I have connected my ring video doorbell (gen 1) to an AC adapter which from memory, puts out 18V and 500mA. I’ll attached a photo of the specs.
Before I close up the cladding I would like to know how to tell if the AC power source is working if the doorbell actually always used battery and the only the battery icon is displayed.
@anoniimous , Just to double check, you did connect a Wire-wound resistor too?? If not, it is going to get really hot really fast!
Instructions with diagrams on how to set up the transformer for a Ring Video Doorbell:
The $10 electrical Resistor (because there is no house chime bell to provide the resistance):
One of many choices ($18) for a low voltage 8-24V AC transformer (40V maximum) at 50/60Hz:
Then change your setting in the Doorbell “Power Source” from “Battery” to “Hardwired.” All Ring Doorbell are actually Battery-Powered (except the Ring Pro) and the hardwire connection provides a “trickle-charge” only to replenish the battery (the doorbell cannot run off the hardwire).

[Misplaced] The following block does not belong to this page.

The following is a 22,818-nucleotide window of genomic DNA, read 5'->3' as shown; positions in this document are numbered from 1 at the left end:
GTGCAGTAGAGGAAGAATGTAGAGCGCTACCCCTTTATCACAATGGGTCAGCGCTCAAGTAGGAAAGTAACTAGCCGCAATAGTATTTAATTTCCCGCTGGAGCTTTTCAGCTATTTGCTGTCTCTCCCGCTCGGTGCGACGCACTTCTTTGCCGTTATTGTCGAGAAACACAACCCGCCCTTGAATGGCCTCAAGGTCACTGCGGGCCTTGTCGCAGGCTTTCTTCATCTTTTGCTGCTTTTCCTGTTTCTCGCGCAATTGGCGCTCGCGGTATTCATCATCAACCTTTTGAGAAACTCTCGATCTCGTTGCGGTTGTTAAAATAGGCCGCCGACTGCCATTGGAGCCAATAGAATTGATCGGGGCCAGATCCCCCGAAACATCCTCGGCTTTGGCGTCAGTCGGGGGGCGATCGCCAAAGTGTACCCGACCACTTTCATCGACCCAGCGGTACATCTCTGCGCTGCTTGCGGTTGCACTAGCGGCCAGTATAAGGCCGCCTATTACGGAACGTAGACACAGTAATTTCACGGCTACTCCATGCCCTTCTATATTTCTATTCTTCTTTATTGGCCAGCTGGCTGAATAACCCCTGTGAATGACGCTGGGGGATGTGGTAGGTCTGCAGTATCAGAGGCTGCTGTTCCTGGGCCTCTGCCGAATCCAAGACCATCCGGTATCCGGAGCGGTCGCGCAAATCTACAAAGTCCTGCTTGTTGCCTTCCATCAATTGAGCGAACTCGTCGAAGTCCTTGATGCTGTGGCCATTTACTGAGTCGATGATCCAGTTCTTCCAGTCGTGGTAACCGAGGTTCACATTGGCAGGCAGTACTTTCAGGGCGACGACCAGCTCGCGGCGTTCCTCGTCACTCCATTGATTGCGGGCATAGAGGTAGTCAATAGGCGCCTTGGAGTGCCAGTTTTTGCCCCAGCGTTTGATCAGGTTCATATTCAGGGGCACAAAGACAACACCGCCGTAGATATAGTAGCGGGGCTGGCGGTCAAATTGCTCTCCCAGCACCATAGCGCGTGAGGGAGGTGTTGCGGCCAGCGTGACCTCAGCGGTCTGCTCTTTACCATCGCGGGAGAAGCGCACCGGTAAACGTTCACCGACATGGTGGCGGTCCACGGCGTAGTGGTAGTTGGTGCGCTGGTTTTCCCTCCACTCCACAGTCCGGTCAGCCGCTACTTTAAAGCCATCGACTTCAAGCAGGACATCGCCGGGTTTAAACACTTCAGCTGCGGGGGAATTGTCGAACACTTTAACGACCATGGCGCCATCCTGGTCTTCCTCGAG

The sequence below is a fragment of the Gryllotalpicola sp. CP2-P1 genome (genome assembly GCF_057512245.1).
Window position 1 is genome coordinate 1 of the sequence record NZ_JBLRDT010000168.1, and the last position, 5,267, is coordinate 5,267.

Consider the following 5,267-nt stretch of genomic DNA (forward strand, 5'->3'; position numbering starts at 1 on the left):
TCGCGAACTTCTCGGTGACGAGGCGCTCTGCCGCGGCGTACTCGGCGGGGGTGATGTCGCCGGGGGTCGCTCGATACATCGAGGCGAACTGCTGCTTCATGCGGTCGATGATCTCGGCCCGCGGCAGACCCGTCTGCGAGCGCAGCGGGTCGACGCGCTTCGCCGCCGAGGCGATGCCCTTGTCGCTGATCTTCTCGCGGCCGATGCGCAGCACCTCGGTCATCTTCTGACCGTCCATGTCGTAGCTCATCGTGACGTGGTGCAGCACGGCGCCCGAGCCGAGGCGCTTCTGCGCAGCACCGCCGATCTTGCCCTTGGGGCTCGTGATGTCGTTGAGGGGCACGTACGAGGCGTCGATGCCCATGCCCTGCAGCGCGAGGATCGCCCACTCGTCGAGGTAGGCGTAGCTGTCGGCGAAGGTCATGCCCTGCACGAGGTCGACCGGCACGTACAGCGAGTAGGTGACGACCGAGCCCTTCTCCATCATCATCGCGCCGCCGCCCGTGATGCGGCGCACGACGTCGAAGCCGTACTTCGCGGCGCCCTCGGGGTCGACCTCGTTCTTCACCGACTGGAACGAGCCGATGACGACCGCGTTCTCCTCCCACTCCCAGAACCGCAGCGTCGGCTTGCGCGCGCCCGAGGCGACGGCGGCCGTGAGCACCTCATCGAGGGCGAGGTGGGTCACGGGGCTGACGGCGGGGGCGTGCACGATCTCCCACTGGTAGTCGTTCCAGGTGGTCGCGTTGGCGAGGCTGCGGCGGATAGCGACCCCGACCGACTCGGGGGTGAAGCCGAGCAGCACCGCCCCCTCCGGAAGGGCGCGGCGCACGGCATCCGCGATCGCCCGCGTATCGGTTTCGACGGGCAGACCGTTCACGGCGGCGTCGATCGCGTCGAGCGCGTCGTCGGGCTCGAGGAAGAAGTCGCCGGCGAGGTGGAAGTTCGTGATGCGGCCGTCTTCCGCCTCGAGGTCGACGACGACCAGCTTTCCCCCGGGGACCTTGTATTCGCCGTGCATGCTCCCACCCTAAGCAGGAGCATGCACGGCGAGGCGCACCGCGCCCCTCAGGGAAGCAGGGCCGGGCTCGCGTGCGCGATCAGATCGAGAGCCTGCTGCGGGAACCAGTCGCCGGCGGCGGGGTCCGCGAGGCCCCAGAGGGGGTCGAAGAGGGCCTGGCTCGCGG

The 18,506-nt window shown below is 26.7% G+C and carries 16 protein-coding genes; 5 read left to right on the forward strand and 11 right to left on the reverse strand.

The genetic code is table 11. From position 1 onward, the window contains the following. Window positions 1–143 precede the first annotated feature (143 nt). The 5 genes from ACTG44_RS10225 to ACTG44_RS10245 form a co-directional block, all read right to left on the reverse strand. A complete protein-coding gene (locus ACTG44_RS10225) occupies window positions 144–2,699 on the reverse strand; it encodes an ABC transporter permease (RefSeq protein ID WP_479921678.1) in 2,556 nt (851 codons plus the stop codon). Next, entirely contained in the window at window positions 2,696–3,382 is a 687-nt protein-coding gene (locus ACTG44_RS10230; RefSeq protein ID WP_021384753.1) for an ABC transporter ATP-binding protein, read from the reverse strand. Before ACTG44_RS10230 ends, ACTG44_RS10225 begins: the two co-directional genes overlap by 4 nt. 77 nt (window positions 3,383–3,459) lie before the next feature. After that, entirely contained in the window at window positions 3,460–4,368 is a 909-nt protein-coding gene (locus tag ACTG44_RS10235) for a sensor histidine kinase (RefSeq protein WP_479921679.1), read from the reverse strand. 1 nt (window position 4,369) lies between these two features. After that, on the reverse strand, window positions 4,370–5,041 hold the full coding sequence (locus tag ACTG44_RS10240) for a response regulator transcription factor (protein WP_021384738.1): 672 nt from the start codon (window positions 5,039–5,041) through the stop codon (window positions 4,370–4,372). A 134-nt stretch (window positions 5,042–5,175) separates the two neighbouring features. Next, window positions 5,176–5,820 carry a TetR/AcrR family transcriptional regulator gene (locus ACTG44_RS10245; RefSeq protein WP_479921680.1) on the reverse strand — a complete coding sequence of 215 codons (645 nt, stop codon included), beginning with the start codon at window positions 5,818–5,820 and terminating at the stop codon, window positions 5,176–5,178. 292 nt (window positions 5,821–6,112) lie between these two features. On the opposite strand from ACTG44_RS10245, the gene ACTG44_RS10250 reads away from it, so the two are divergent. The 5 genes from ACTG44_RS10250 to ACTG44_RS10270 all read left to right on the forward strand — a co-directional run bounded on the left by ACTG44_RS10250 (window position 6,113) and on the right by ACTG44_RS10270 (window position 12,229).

Then, to tell if the AC power source is “trickle-charging”, go to the Doorbell setting page, and in the upper-right-corner you should see the Battery Icon with a lightening-bolt in it. If the lightening-bolt is not in the Battery Icon, then your hardwired is NOT trickle-charging, even if the wires are connected. Also, look at Doorbell’s “Device Health” page and it should now have “Power Source” as “Hardwired” which means it is “Trickle-Charge” enabled. It is also not uncommon to see the battery’s power level drop under frequent demand situations, and later the wired “trickle-charge” will be able to restore the battery back to 100% level gradually when demand decreases. Also, if you do not see the lightening-bolt or the word “Hardwired”, then your battery will not charge, even if the hard-wires are physically connected.
I hope you find this information useful